Implementing OAuth (or how I seemed to remember it, “Olaf”)
You may be thinking of a friendly little snowman who loves summer. But I must disappoint and inform you that this post is about implementing OAuth within a rails application. I, myself, am new in the world of software development, so this post will be from the perspective of a student. I won’t be including a code snippets or commands verbatim.
Once your basic rails application has been generated on your machine and you have implemented functionality for a user, you must make some design decisions. I might ask myself, “do I want my users to login on the dashboard of my app or would I like a third party to handle this responsibility?” I recently implemented the second option using Twitter and will tell you how. First, you will need to register your app with Twitter. This action will yield important data that will need later. Secondly, install the gem “omniauth-twitter” within your Gemfile and run “bundle.” After bundling, you must then create a file in the initializers directory titled “omniauth.rb.” Inside this file, you will need to set up your api keys provided when you registered your application with Twitter. Code samples can be found at Twitter’s developer website. From my understanding, the material covered above is the needed material for a handshake between your application and Twitter.
In order to use this functionality, we must first add two custom routes to our routes file. The first route will have a prefix of “twitter_login,” the verb “get” and the route “/auth/twitter.” The second route will have the verb “get” and a path “/auth/twitter/callback” that points to the action “create” within the sessions controller. The first route is designed to send the user to a Twitter URL where they can enter their credentials and submit. The second route is designed to send the Twitter data to our “create” action within the sessions controller.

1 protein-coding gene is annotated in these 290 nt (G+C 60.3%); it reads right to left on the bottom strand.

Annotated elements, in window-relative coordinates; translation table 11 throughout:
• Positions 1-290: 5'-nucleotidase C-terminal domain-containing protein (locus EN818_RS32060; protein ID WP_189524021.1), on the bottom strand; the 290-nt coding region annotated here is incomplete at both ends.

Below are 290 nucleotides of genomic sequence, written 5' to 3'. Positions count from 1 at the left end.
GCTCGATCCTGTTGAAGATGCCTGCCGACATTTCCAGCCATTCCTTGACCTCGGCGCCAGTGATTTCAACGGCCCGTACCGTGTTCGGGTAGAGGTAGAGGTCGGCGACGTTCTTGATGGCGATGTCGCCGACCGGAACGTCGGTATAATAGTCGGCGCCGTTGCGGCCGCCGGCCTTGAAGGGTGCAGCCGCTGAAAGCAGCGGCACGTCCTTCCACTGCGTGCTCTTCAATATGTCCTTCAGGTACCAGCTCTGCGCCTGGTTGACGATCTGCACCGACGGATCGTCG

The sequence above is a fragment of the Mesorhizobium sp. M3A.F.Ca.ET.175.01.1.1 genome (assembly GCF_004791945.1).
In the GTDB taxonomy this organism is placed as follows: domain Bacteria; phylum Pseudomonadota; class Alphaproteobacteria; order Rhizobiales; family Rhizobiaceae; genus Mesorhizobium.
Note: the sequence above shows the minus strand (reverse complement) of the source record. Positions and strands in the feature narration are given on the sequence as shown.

The data being sent back to our app from Twitter must be stored within the user table. You will need to generate a migration to account for all of the data that you wish to store. Once stored, this data will then be mapped to current user attributes within your app. This method will be placed inside your user model. By doing this, we have all the information we need to build out the create action inside the sessions controller. Both the create action and the user method will rely on attributes/methods provided by the “omniauth” gem.
From this point forward, you will need to build out the remaining restful routes and handle the current user state but this included the heavy lifting for implementing OAuth for Twitter. If you have further inquiries, I would suggest visiting the Twitter developer website.
I understand this is a very brief overview, not a roadmap to a fully functioning OAuth. I simply wanted to write this post to solidify my interaction with this topic.